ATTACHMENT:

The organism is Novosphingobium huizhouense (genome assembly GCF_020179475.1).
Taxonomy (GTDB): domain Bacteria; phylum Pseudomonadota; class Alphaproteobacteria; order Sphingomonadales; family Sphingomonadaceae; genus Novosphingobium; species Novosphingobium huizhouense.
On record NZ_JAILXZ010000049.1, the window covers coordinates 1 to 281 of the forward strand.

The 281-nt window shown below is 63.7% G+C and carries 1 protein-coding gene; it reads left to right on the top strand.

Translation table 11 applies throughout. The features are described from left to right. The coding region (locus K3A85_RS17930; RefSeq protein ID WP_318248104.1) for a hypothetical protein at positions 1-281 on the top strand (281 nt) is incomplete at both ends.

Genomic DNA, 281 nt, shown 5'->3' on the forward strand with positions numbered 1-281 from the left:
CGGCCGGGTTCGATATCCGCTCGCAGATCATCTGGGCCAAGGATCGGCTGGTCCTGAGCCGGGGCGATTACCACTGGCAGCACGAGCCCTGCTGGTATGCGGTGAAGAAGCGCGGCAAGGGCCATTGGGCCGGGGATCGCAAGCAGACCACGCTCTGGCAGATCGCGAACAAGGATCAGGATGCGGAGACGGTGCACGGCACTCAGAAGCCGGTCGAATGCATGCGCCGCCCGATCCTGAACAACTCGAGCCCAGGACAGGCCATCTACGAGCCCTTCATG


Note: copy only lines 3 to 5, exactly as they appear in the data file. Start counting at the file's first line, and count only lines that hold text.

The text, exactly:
On record NZ_JAILXZ010000049.1, the window covers coordinates 1 to 281 of the forward strand.

The 281-nt window shown below is 63.7% G+C and carries 1 protein-coding gene; it reads left to right on the top strand.

Translation table 11 applies throughout. The features are described from left to right. The coding region (locus K3A85_RS17930; RefSeq protein ID WP_318248104.1) for a hypothetical protein at positions 1-281 on the top strand (281 nt) is incomplete at both ends.